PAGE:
The coach’s role is not to point things out. They have to make sure that they ask the right questions so the person realizes it. I said, “Tom, let’s stop right now. How do you think this conversation went?” He said, “I did a lot of talking.” That was the beginning of me saying, “Do you know about blind spots? Are you ready?” He was floored and not in a bad way. He didn’t realize that’s why at the executive-level meetings, they all ignored him.
They were tuning out because he went too far down the rabbit hole. Nobody wants to follow you.
This was the top leader. Not the CEO, but a few steps below the CEO.
He’s pretty high up there and as you said, in a global organization. That’s pretty high up. The thing about blind spots and conflict is that each other is not seeing their own blind spots. There’s that conflict happening because I fail to notice my own blind spots. I only see yours, but you are not seeing yours either. We’re battling and that can affect confidence. If you continue to have these exchanges with people, it’s either you start feeling like, “What is wrong with me,” or, “Nobody gets me. Everybody’s wrong.” It’s either you either turn it in or turn it out. How do you as a coach help people understand how to see their blind spots?
I use the word assessment. There are so many of them. I discovered one, it’s called The Conflict Dynamic Profile. It measures how we deal with conflict before, during, and after. I have not had one person yet say, “That’s wrong. How do you know? It’s not me?” It’s such a good assessment. From doing that, “I have people say no wonder why I’m not getting those results because I run away from problems.” There are the people that, “I don’t even think. I just go.”
That’s something that I wanted to ask you if you had certain conflict profiles. How many different conflict profiles are there? The escapee that runs and hides from conflict. There’s the reactor. You say, “The sky is blue. No, it’s red.” They’re looking for some argument. What other types are there?
You hit the two most important ones. The third one, people don’t even realize this until they take the profile or most people don’t. We react to conflict with different people in different ways. They’re called hot buttons or triggers. I did one for a human resource professional. It measures all the hot buttons. Let’s say this is the middle, anything above means the whole world ticks you off. She was off the page for almost every single hot button.
She said, “No wonder why I can’t deal with the super organized person, micromanager, or know it all. She automatically has an issue with every trigger in her life. We’re not going to go analyze each other, but narcissists drive me nuts. When I am with one, I do my best not to react and get out of that room as quickly as I can.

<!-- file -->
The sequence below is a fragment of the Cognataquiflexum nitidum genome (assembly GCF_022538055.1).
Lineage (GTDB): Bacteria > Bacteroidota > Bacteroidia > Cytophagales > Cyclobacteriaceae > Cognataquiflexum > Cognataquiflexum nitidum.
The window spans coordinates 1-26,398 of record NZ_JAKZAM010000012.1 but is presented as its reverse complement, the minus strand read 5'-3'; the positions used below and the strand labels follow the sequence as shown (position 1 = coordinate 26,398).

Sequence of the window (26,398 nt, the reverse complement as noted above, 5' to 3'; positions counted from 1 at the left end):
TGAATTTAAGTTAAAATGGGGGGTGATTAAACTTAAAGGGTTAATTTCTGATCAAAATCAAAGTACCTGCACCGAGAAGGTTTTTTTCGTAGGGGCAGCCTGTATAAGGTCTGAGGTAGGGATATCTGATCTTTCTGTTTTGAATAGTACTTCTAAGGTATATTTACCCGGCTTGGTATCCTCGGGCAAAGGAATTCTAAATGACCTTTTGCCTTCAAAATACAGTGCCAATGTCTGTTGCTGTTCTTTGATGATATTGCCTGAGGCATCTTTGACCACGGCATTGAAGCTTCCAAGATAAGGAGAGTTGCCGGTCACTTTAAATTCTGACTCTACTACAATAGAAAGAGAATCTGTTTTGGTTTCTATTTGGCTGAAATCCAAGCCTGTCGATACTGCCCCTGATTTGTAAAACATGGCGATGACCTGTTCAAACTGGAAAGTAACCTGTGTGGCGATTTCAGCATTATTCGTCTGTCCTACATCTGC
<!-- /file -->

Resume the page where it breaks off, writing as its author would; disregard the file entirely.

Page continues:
You’re not engaging. They’re looking for a fight. That’s one of the keys too. If you’re around someone that’s always looking for a fight, how do you handle that? If you have a manager or a leader that’s always looking for a battle, contradict, or belittle, how do you respond to that?
In so many ways, it depends. If your leader or manager is a bully, it’s going to be hard. It doesn’t mean you can’t, but I had a client do this. The manager was saying, “Why do you always do this?” They’re always barking at this person who was more of an introvert. She and I practiced and the direct report tried it on him. I said, “It may work. It may not work. Everything’s a risk when we do something new. Let’s call the manager George. “George, I would like to continue this conversation. Could we postpone it to tomorrow because I feel that there are so many items that you’re not pleased with? I want to take a look at the report, see what you say I’m not doing, and get back to you tomorrow.” That is the passive way of doing it, but that’ll shut up that leader who’s doing this to you.
Tomorrow, whenever you decide, or maybe it’s even the next moment say, “You mentioned this and this. I can see that I do that. I agree with you. You mentioned this and this, could you tell me specifically what I do?” Many times, the leader gets caught because he or she’s used to doing this because the direct report never stood up to this person. Does this make sense?
Yes. It does make a lot of sense because it’s now turning it back over to them but in a polite way. “Show me an example of when I do this so that I can correct the behavior, but I need to know specifically.” I had someone tell me something the other day that I should do something a particular way, and I was asking them, “Are you saying that because you’ve heard or noticed me doing such and such that I’m not aware of?”
They were like, “I like to tell people to do things this way.” I was like, “Okay.” I was trying to understand if she was noticing a blind spot of mine that I didn’t realize that I was doing and so she was trying to give me advice, but she couldn’t pinpoint an occasion where I did do the thing that she was trying to correct me on or tell me how I should do the thing. I kept asking the question. I was like, “Yes, but have you heard me say this before? When have I said this or done it this way that makes you bring this up to me? Why are you bringing this up to me?”
The way you handled it, it’s an A+ because you didn’t let her get away with that.
I didn’t want to get offended about her telling me how to do something. I was trying to understand, “When have I done it this way because I can’t ever remember hearing myself say those words?”
You’d be open. She asked because she’s like, “This is the way I like people to do it,” but it probably had nothing to do with you is what you’re saying. It’s just she needed to be the expert and talk. That to me almost sounds a little judge-y. I love judgmental people because I can handle them now. That’s why I do what I do. I help transform people from not knowing how to start a tough conversation to feeling confident speaking their voice, especially during tough conversations. When people are judgmental, I always say to my clients, “Start with the phrase, I’m curious.” “I’m curious what makes you say that. It’s like you did it.